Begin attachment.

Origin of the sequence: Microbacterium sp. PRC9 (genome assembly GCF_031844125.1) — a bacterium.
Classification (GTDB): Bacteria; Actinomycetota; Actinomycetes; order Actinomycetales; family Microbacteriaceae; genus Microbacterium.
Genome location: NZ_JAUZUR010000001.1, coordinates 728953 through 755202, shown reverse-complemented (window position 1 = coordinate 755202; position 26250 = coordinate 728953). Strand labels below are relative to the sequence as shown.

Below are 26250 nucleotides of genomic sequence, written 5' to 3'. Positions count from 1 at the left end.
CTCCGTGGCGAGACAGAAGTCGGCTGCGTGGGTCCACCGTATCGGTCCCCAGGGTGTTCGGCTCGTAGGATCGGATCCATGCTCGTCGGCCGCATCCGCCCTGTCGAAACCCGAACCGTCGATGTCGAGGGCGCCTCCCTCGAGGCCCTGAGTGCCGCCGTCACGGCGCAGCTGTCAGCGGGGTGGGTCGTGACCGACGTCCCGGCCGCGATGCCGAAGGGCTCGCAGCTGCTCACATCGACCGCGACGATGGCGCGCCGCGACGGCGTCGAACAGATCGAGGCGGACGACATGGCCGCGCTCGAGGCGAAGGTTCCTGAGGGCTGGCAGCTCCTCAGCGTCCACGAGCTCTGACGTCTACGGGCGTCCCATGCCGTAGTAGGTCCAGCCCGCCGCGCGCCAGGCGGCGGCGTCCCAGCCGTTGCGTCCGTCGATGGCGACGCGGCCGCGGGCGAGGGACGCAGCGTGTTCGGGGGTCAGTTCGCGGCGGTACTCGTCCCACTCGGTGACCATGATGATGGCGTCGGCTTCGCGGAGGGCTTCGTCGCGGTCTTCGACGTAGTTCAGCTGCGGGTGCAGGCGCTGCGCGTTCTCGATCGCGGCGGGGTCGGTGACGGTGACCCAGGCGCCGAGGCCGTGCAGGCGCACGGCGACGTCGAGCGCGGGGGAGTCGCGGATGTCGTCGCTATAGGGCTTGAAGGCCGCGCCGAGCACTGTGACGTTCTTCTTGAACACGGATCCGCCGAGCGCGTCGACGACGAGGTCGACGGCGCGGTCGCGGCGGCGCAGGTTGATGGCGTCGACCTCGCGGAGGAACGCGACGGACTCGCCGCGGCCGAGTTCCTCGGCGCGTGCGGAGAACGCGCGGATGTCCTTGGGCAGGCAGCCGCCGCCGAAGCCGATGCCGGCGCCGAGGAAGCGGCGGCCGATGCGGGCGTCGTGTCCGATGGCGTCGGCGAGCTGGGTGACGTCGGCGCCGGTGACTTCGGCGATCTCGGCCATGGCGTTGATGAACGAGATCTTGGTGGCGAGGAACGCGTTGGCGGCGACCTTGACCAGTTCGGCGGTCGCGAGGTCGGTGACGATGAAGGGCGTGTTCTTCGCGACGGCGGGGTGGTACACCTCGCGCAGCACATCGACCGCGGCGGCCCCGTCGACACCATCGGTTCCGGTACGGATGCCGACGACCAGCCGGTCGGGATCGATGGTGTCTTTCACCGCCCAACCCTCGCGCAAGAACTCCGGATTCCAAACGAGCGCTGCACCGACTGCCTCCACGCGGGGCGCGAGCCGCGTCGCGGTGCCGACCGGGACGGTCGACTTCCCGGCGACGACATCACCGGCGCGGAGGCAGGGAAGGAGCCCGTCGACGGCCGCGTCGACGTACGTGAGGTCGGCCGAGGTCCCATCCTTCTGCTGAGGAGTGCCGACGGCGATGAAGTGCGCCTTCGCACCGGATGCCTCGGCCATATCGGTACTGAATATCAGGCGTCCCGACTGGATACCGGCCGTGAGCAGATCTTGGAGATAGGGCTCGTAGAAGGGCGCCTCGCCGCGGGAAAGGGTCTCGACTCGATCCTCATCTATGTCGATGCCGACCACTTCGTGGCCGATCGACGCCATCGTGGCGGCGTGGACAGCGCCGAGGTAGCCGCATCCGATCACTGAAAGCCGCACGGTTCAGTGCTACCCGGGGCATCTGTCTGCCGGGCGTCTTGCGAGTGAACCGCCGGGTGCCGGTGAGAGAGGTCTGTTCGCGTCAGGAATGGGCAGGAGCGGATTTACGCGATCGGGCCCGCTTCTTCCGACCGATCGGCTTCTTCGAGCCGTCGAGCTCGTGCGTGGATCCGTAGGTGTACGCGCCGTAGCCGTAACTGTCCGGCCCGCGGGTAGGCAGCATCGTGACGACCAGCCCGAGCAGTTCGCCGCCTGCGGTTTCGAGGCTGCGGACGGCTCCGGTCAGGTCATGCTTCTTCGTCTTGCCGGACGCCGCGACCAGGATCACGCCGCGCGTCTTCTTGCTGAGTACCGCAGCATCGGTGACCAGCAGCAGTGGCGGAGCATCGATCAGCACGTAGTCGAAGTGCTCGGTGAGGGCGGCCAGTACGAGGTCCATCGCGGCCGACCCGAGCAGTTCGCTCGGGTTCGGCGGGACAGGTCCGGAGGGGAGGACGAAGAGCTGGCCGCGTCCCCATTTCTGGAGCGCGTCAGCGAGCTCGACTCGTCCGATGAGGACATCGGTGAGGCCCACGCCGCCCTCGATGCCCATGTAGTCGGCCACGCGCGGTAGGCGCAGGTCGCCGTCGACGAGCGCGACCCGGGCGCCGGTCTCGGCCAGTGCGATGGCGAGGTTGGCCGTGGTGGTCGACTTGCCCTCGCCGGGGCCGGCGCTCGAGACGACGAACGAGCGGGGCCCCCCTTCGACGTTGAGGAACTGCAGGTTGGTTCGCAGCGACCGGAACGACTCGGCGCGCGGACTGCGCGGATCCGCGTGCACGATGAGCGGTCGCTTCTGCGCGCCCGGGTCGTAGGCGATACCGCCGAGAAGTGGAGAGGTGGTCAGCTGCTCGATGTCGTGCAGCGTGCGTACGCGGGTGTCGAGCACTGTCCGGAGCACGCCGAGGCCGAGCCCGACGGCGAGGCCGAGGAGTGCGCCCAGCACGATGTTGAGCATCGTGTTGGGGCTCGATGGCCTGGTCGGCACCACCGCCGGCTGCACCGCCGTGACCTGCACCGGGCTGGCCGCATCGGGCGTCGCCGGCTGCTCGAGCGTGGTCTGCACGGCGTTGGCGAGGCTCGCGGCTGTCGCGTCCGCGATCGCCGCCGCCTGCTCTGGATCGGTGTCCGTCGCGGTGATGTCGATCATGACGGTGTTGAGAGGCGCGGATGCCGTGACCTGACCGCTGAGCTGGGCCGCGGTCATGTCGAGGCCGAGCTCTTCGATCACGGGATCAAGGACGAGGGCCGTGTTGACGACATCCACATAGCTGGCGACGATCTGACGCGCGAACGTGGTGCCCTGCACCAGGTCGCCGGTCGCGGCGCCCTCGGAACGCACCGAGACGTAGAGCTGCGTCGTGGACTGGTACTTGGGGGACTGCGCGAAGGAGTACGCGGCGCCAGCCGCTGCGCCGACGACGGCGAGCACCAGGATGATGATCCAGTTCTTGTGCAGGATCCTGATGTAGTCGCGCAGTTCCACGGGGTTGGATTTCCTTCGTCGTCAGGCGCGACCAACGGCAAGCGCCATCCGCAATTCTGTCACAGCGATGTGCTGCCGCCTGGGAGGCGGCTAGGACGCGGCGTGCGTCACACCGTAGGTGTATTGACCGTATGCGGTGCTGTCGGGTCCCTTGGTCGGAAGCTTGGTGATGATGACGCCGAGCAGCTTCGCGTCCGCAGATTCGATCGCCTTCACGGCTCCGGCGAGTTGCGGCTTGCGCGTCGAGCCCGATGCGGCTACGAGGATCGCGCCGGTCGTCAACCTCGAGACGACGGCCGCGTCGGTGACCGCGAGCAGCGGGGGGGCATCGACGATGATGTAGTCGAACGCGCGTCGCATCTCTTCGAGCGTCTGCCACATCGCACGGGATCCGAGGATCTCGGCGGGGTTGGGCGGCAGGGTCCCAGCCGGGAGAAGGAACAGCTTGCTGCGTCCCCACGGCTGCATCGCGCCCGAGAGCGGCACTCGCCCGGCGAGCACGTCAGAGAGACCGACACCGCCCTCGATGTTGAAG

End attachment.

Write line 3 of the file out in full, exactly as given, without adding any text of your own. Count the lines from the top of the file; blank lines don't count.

Genome location: NZ_JAUZUR010000001.1, coordinates 728953 through 755202, shown reverse-complemented (window position 1 = coordinate 755202; position 26250 = coordinate 728953). Strand labels below are relative to the sequence as shown.